, Gloucester, MA


January 17, 2013

Editorial: Positive steps for boardwalk

It’s been nearly three years now since the state’s Seaport Advisory Council first agreed to grant the town of Essex $155,000 for a study and design work on a “waterfront walkway” — three years since town officials and business leaders started talking seriously about a downtown “boardwalk.”

And it’s understandable the idea and vision of such a walk, and what it could do for the town, hasn’t become clearer before now. For three straight summers, the Essex Causeway was too often a picture covered in dust, blacktop and roadwork, as the state’s Department of Transportation carried out its necessary but business crippling Route 133 reconstruction project, which finally lifted last spring.

But with that project complete, it’s only fitting that town officials are now enthused and anxious to see the designs that planners from Salem State University and Vine Associates are crafting for a project that’s loosely pegged at carrying a $1 million price tag. For while that sounds like a lot of money — and it is — for a community the size of Essex, William Hamilton, a professor of geography at Salem State University and co-director of the Center for Economic Development and Stability, noted that the Seaport Advisory Council has also backed such economic development projects in other communities, and is hopeful that will be the case here. Indeed, for the most comparable example, one need look no farther than Gloucester’s $1.5 million HarborWalk, which also drew Seaport Advisory funding, and began drawing increased pedestrian traffic for local businesses before it even fully opened this past August.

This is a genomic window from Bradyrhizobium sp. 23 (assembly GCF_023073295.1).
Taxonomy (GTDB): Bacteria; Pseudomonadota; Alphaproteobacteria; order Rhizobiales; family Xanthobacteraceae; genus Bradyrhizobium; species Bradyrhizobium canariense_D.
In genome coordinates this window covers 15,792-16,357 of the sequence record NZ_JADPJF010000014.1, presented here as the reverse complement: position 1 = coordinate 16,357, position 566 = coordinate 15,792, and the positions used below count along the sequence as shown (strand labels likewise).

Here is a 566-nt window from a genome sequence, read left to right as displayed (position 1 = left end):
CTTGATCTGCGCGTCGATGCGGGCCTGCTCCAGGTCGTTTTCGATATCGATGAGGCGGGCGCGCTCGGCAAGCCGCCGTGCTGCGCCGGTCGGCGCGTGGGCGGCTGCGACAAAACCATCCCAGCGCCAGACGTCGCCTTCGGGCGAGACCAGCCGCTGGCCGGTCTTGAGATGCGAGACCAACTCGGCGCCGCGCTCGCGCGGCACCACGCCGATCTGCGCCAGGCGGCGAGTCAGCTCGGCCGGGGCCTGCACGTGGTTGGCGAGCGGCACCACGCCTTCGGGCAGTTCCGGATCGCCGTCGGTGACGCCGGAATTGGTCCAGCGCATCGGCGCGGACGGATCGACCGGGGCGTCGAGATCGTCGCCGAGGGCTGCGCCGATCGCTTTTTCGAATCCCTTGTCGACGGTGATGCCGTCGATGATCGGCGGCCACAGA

Robert Coviello, who heads the Essex Merchants Group, noted that restaurant and other business owners along the river are all in favor of a boardwalk for their community as well. “I cannot, for the life of me, think of any negative impacts,” he said — and he’s right.

Here’s hoping that the study and design plans are completed soon, so Essex can firm up development of what indeed can be the final jewel or its revitalized downtown. It’s a project that deserves to move forward.

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